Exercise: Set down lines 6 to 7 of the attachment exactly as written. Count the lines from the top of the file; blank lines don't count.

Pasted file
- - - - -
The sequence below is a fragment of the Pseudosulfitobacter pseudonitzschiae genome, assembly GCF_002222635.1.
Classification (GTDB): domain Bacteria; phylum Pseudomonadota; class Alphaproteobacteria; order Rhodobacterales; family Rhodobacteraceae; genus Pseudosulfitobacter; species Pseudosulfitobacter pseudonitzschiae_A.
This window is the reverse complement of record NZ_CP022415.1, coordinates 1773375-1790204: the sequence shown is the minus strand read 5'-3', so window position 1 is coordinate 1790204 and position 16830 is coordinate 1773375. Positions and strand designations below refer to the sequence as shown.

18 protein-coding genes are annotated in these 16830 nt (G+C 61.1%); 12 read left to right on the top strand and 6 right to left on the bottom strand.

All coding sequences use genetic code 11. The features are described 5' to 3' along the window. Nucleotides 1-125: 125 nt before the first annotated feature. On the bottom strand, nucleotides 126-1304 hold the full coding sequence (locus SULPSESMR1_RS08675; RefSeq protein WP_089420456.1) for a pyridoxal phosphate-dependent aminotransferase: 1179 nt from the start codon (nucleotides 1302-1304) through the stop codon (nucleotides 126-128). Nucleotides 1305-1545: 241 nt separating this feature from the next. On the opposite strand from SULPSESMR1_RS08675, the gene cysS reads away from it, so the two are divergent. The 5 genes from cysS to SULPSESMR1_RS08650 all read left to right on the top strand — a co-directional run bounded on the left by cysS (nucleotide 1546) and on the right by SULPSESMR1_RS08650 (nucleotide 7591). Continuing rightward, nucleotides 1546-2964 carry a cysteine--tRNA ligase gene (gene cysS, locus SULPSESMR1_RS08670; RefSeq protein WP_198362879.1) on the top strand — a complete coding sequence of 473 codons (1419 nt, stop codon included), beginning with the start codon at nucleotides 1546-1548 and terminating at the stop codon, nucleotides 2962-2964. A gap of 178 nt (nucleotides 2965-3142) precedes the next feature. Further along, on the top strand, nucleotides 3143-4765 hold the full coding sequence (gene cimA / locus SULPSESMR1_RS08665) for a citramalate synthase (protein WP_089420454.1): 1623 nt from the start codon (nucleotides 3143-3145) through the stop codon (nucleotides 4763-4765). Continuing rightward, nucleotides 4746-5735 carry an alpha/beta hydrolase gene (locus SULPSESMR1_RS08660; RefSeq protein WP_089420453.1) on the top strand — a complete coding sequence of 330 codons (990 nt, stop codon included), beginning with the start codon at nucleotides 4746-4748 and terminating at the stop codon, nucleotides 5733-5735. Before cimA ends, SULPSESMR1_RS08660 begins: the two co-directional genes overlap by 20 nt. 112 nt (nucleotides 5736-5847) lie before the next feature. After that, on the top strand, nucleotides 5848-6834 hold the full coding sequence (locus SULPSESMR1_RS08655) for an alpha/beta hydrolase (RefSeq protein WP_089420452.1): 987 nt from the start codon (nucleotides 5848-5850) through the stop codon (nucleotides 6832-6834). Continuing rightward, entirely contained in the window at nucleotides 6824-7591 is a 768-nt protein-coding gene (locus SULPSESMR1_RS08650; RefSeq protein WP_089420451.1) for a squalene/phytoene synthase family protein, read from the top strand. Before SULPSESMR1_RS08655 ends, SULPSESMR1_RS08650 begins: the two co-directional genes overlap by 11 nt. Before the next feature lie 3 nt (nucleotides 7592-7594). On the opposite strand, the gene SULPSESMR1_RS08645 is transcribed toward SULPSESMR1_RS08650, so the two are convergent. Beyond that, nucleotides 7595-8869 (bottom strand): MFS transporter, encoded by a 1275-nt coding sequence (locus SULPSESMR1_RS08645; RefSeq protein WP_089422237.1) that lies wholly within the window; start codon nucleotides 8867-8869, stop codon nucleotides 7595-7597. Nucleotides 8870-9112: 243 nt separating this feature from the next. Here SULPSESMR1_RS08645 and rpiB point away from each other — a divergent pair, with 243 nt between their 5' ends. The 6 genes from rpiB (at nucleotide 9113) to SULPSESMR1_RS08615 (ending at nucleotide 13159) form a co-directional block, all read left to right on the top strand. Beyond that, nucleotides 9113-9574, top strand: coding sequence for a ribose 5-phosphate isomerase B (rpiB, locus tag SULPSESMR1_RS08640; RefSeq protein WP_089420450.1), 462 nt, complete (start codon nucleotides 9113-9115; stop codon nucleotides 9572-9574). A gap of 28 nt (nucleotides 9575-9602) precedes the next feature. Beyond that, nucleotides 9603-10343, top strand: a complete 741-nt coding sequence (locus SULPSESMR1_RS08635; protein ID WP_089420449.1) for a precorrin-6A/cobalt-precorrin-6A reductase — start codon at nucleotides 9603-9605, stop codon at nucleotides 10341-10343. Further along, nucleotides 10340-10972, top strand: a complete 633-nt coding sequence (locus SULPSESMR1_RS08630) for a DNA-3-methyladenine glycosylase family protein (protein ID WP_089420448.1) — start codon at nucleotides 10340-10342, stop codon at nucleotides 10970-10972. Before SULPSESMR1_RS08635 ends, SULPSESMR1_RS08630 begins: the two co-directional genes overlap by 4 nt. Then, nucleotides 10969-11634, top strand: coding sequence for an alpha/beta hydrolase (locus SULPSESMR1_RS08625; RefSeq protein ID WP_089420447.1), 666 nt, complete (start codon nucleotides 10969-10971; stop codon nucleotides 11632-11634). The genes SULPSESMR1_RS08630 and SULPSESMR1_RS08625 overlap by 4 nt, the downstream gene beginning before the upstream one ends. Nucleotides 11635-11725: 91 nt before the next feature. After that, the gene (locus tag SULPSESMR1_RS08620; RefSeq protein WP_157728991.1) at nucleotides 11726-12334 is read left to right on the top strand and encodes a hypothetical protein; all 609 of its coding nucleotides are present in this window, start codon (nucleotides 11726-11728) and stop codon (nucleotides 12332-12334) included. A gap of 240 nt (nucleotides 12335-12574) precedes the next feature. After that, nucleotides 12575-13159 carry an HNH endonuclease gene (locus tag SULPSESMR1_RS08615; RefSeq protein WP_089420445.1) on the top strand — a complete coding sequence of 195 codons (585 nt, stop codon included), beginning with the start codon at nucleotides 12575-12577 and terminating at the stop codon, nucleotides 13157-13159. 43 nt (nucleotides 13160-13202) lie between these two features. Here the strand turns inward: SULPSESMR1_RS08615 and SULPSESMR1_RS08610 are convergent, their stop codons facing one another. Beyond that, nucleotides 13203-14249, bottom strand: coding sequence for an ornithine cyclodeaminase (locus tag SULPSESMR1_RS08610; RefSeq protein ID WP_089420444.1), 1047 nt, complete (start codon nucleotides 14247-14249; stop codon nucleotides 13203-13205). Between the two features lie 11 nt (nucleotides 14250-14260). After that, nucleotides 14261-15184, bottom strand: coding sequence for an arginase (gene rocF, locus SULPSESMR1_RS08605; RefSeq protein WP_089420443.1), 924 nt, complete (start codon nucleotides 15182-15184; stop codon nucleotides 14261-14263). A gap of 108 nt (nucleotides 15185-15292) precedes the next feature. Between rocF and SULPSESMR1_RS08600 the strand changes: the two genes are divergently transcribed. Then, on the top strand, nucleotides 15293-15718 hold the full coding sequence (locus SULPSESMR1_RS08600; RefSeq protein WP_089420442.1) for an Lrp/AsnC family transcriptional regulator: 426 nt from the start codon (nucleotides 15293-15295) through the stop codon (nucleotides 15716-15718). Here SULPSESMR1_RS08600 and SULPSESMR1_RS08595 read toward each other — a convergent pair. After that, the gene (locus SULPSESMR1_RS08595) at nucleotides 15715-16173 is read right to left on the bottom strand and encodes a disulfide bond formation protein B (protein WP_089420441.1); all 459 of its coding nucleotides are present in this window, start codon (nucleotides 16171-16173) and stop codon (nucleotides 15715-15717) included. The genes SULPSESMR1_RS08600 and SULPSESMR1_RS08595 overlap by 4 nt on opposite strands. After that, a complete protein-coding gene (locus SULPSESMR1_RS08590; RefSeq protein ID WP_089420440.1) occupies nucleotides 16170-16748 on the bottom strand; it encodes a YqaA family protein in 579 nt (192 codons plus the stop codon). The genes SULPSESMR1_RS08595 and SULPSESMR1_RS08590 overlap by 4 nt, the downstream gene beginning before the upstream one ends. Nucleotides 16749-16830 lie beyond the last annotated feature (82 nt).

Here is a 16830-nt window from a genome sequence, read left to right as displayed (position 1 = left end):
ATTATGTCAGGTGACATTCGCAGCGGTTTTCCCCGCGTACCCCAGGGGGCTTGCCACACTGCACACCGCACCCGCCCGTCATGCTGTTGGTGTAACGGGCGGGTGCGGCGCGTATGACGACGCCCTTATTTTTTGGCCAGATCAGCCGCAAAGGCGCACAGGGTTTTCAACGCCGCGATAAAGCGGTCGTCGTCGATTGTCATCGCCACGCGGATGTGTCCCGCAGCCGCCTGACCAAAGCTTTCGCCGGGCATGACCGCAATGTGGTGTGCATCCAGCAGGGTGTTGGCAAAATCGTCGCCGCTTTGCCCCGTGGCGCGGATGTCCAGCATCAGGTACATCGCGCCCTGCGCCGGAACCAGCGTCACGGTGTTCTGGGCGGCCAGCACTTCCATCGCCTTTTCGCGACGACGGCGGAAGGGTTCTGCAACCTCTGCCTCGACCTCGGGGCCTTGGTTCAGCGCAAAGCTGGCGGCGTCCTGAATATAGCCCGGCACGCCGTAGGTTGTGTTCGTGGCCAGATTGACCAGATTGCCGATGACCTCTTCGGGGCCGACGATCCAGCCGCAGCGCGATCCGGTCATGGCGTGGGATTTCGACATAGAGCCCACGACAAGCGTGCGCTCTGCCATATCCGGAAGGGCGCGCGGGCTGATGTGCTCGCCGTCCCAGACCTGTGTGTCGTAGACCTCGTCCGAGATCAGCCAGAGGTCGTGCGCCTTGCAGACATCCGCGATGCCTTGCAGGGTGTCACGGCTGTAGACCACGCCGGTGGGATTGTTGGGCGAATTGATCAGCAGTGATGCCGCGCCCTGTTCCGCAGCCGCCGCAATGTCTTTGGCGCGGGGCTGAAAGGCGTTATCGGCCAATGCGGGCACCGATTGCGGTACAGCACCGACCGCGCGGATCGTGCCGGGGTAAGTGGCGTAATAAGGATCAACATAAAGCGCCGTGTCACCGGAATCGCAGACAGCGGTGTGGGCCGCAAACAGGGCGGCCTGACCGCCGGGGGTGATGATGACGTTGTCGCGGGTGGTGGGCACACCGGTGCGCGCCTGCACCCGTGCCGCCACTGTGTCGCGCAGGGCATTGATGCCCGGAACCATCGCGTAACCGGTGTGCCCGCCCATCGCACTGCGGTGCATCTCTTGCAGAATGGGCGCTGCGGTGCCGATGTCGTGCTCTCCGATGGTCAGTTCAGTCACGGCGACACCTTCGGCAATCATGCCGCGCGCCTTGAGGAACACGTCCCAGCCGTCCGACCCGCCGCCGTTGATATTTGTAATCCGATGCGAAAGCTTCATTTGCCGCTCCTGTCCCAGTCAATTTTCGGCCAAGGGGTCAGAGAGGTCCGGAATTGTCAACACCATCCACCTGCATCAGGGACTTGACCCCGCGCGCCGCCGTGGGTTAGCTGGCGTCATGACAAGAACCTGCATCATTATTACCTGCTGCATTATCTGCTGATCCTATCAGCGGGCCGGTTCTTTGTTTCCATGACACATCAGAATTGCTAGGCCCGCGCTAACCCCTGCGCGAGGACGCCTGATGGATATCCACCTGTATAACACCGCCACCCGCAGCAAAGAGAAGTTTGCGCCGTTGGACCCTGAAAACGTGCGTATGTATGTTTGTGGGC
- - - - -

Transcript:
Here is a 16830-nt window from a genome sequence, read left to right as displayed (position 1 = left end):
ATTATGTCAGGTGACATTCGCAGCGGTTTTCCCCGCGTACCCCAGGGGGCTTGCCACACTGCACACCGCACCCGCCCGTCATGCTGTTGGTGTAACGGGCGGGTGCGGCGCGTATGACGACGCCCTTATTTTTTGGCCAGATCAGCCGCAAAGGCGCACAGGGTTTTCAACGCCGCGATAAAGCGGTCGTCGTCGATTGTCATCGCCACGCGGATGTGTCCCGCAGCCGCCTGACCAAAGCTTTCGCCGGGCATGACCGCAATGTGGTGTGCATCCAGCAGGGTGTTGGCAAAATCGTCGCCGCTTTGCCCCGTGGCGCGGATGTCCAGCATCAGGTACATCGCGCCCTGCGCCGGAACCAGCGTCACGGTGTTCTGGGCGGCCAGCACTTCCATCGCCTTTTCGCGACGACGGCGGAAGGGTTCTGCAACCTCTGCCTCGACCTCGGGGCCTTGGTTCAGCGCAAAGCTGGCGGCGTCCTGAATATAGCCCGGCACGCCGTAGGTTGTGTTCGTGGCCAGATTGACCAGATTGCCGATGACCTCTTCGGGGCCGACGATCCAGCCGCAGCGCGATCCGGTCATGGCGTGGGATTTCGACATAGAGCCCACGACAAGCGTGCGCTCTGCCATATCCGGAAGGGCGCGCGGGCTGATGTGCTCGCCGTCCCAGACCTGTGTGTCGTAGACCTCGTCCGAGATCAGCCAGAGGTCGTGCGCCTTGCAGACATCCGCGATGCCTTGCAGGGTGTCACGGCTGTAGACCACGCCGGTGGGATTGTTGGGCGAATTGATCAGCAGTGATGCCGCGCCCTGTTCCGCAGCCGCCGCAATGTCTTTGGCGCGGGGCTGAAAGGCGTTATCGGCCAATGCGGGCACCGATTGCGGTACAGCACCGACCGCGCGGATCGTGCCGGGGTAAGTGGCGTAATAAGGATCAACATAAAGCGCCGTGTCACCGGAATCGCAGACAGCGGTGTGGGCCGCAAACAGGGCGGCCTGACCGCCGGGGGTGATGATGACGTTGTCGCGGGTGGTGGGCACACCGGTGCGCGCCTGCACCCGTGCCGCCACTGTGTCGCGCAGGGCATTGATGCCCGGAACCATCGCGTAACCGGTGTGCCCGCCCATCGCACTGCGGTGCATCTCTTGCAGAATGGGCGCTGCGGTGCCGATGTCGTGCTCTCCGATGGTCAGTTCAGTCACGGCGACACCTTCGGCAATCATGCCGCGCGCCTTGAGGAACACGTCCCAGCCGTCCGACCCGCCGCCGTTGATATTTGTAATCCGATGCGAAAGCTTCATTTGCCGCTCCTGTCCCAGTCAATTTTCGGCCAAGGGGTCAGAGAGGTCCGGAATTGTCAACACCATCCACCTGCATCAGGGACTTGACCCCGCGCGCCGCCGTGGGTTAGCTGGCGTCATGACAAGAACCTGCATCATTATTACCTGCTGCATTATCTGCTGATCCTATCAGCGGGCCGGTTCTTTGTTTCCATGACACATCAGAATTGCTAGGCCCGCGCTAACCCCTGCGCGAGGACGCCTGATGGATATCCACCTGTATAACACCGCCACCCGCAGCAAAGAGAAGTTTGCGCCGTTGGACCCTGAAAACGTGCGTATGTATGTTTGTGGGC